How had she known his first name? He wasn’t sure he wanted to know what was going on. He’d gotten what he’d come for, gotten more than he’d bargained for. With care, he finally pulled his hand free, and Giselle slumped into the chair; he glanced at Milly. The witch was silently crying, a hand trembling at her lips, though she said nothing.

“You believe this?” He motioned to Giselle who seemed to have passed out, head pillowed on her arms on the table.

Milly wiped at her eyes. “She’s never been wrong.”

Without another word, he turned and strode out of the house, the ice wind cutting through his clothes as he stepped outside. He grabbed some weapons from the root cellar, mostly blades, as he knew how to manage those.

Driving off the farm, he looked around at the quickly whitening landscape and the white flakes thick and heavy with moisture.

“Of all the days, Rylee.” His lips quirked as he said her name. She needed him, even if she couldn’t admit it. And that sat just fine with him. Just fine, indeed.

“Alex, get back on your side!”

He did as I asked, though he continued to bounce in his seat, actually rocking the Jeep from side to side. His breath fogged up the windows something fierce.

I cracked my window and said, “Roll down your window, Alex.”

“Snow, snow, snow, snow!” He chanted, not bothering to keep his volume down as he scrambled with his window, rolling it halfway down, a blast of cold air filling the Jeep.

Unfortunately, he was bang on. The white stuff had been falling steadily for over three hours and the road crews seemed to be taking the day off. There was a thin goat trail for vehicles where there should have been two full lanes. The other side of the highway didn't look any better. We should have been into Bismarck already, but we were maybe halfway at best. Shit, I was going to miss my appointment.

Windshield wipers on high, the snow was so heavy it was like driving through a swirling fog, and I leaned forward to get a better view. Middle of the day, lights on, and I still couldn’t see where the hell I was going. Not a good start to this little trip.

The wind blew hard, throwing the Jeep sideways. Fighting the steering wheel, I cursed under my breath. Immune, I might be, unable to be turned into anything furry or blood sucking, and a Tracker of children using my innate abilities. But, I could still be killed. And driving in bad weather like this was not one of my talents. It was the only downside to living where I did, in my opinion.

“Come on,” I grumbled at the weather. Anger was easier to hang onto than fear. Better in this case, ‘cause being afraid would only give me more trouble.

“Come on,” Alex grumbled, shaking a fist at the windshield. Shit, that werewolf made me laugh. I hated to admit he was one of the best things that had ever wandered into my life.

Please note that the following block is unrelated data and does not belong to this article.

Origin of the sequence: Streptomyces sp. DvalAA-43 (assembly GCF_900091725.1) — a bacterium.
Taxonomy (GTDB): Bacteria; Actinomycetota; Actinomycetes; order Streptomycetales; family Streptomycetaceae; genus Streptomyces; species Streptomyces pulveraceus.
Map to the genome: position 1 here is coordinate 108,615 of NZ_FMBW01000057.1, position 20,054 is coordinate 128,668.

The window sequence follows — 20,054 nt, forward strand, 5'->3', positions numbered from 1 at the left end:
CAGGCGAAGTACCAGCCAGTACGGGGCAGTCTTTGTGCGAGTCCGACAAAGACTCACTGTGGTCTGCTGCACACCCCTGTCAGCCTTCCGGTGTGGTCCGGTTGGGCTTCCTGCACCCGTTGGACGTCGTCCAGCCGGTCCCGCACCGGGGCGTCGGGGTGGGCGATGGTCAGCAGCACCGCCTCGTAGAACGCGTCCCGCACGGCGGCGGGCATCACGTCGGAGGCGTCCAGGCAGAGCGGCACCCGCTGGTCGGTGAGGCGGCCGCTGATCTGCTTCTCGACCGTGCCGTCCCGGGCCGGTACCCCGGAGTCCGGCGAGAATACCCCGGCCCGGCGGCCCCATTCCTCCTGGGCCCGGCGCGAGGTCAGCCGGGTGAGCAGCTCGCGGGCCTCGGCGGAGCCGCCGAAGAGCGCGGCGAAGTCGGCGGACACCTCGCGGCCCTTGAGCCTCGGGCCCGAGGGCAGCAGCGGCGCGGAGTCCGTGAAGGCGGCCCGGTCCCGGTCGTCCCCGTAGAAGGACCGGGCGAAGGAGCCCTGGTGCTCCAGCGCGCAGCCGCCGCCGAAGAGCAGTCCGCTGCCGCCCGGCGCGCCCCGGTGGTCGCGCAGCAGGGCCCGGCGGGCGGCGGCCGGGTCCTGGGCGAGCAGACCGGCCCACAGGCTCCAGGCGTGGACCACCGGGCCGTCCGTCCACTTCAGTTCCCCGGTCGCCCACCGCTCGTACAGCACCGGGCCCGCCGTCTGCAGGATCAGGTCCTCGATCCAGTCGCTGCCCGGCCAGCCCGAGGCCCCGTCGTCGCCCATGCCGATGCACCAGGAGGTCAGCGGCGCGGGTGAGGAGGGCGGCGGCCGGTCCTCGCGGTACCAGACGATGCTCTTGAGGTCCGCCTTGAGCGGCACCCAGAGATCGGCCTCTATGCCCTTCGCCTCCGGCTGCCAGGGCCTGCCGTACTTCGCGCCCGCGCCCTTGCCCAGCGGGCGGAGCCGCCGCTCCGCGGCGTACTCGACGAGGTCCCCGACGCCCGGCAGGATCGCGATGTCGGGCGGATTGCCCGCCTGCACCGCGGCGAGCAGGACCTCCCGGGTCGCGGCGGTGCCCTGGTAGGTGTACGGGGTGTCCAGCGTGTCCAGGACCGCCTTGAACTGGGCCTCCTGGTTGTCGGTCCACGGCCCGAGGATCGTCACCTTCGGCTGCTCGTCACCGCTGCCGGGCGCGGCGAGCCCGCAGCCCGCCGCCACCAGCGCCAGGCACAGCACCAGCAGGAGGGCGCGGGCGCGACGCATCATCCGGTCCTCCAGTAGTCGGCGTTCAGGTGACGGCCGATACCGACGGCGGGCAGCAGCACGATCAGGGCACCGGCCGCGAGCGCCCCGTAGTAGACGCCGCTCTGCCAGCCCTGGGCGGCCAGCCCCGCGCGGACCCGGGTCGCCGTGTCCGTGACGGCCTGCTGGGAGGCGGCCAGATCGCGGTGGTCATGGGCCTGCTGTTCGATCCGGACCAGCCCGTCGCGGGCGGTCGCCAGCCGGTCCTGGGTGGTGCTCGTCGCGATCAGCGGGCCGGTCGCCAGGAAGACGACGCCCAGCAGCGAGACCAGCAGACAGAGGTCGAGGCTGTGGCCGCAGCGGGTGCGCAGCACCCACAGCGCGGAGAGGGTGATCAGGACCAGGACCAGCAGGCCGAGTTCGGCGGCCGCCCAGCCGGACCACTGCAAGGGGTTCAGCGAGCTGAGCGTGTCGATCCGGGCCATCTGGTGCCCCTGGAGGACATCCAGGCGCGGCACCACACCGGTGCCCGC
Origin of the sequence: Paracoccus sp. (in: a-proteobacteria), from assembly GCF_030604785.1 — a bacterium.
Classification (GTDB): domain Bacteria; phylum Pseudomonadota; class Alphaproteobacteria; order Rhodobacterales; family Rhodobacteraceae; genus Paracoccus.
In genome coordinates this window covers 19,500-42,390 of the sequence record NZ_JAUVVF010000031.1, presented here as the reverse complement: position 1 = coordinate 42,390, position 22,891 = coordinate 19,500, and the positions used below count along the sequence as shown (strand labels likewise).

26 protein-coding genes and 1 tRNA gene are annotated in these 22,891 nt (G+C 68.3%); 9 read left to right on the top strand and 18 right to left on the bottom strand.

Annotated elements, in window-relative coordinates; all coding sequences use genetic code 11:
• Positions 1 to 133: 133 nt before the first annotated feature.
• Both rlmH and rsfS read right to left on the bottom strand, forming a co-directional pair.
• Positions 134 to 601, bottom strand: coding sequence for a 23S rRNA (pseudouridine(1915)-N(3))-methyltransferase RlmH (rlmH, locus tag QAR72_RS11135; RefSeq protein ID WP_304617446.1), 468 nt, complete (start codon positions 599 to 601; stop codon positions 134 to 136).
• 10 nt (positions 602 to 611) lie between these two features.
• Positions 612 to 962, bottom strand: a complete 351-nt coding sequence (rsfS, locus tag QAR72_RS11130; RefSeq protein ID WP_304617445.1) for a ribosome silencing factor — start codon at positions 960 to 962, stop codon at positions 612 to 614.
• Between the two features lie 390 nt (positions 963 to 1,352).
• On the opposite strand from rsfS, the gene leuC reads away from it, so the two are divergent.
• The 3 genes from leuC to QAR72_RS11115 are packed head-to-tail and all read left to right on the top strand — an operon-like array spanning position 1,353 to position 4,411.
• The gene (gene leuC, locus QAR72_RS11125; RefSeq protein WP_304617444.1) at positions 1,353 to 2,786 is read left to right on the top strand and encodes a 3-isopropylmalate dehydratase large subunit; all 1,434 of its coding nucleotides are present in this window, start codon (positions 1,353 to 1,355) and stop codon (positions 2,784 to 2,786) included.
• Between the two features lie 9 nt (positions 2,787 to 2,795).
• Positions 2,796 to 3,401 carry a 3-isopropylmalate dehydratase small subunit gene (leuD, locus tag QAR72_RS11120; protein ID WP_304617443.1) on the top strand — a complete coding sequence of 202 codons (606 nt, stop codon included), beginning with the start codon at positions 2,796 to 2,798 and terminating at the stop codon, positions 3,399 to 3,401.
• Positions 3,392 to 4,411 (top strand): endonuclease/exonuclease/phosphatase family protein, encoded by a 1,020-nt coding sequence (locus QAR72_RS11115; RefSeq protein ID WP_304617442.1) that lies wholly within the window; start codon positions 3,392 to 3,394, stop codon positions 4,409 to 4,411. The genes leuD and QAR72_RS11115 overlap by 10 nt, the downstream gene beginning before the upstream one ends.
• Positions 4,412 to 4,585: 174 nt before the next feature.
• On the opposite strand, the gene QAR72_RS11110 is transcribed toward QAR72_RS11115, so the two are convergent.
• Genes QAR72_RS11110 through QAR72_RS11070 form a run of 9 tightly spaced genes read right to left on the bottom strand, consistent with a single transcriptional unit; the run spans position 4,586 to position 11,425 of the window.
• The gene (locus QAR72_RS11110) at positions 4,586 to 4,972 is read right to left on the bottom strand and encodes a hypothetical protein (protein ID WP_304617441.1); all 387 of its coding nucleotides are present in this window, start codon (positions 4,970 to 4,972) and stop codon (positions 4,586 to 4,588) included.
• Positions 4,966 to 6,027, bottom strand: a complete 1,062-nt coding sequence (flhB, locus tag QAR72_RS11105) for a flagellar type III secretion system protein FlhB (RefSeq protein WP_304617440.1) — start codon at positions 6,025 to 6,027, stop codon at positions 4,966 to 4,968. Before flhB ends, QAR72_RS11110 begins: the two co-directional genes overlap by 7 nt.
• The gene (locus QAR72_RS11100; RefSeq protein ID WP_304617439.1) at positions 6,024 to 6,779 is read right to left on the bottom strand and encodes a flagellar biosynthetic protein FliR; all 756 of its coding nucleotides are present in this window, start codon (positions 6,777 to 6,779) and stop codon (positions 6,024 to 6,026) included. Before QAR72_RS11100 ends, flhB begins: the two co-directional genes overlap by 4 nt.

And what about O’Shea? Well, I didn’t think stalking me for ten years counted as ‘wandering into my life.’

Besides, he’d been hanging with Milly; they were lovers, while he and I were . . . what the hell were we? Not friends, not enemies, something in between. Fifty shades of grey, my ass; there were at least a thousand, if you asked me.

My heater took that moment to kick off and within moments the cab filled with icy cold air. Alex didn’t mind, his thick coat perfectly suited to the weather, but a sharp pang in my chest shot through me. I tried to draw a breath, struggled to get a gulp of the cold air. What was happening? I took my foot off the gas pedal, let the Jeep start to slow down on its own as I fought the now crushing pain in the middle of my chest. Each breath I took rattled in my throat, as if I were sucking in water as well as air. Hands clenching the steering wheel, I tried to pull over, but my muscles wouldn’t respond, my foot not even reacting when I made an attempt to lift if off the gas pedal. A flicker of an image danced in front of the Jeep.

The last salvage I’d completed involved a demon. We’d fought, I’d beaten it with a little help from my friends, but it had nailed me with its stinger before dying. The demon’s antennae twitched in the wind, its black body standing out in the white snow. Shaped like an ant standing upright with a scorpion tail arcing over its head, I knew the thing could fight, but we’d sent it back to where it’d come from. Hadn’t we? Shit, I thought we’d killed it. Maybe not.

The demon faded out from in front of the Jeep and I let out a breath, forcing the air from my lungs. I must have been seeing things, my eyes playing tricks on me. Like an asthma attack, I struggled for each breath, but pushed on driving. If I stopped here, there was a good chance we’d not be found until morning and if the temperatures dropped, well, let’s just say I had no intention of being a Popsicle anytime soon.

Alex started to bark, a high-pitched sharp, fear-filled staccato that burst through the fog of whatever was happening to me.

“Rylee, Rylee, Rylee!”

I opened my eyes, unaware I’d even closed them. Right in front of us was a grater, horn blowing as I drove straight toward it.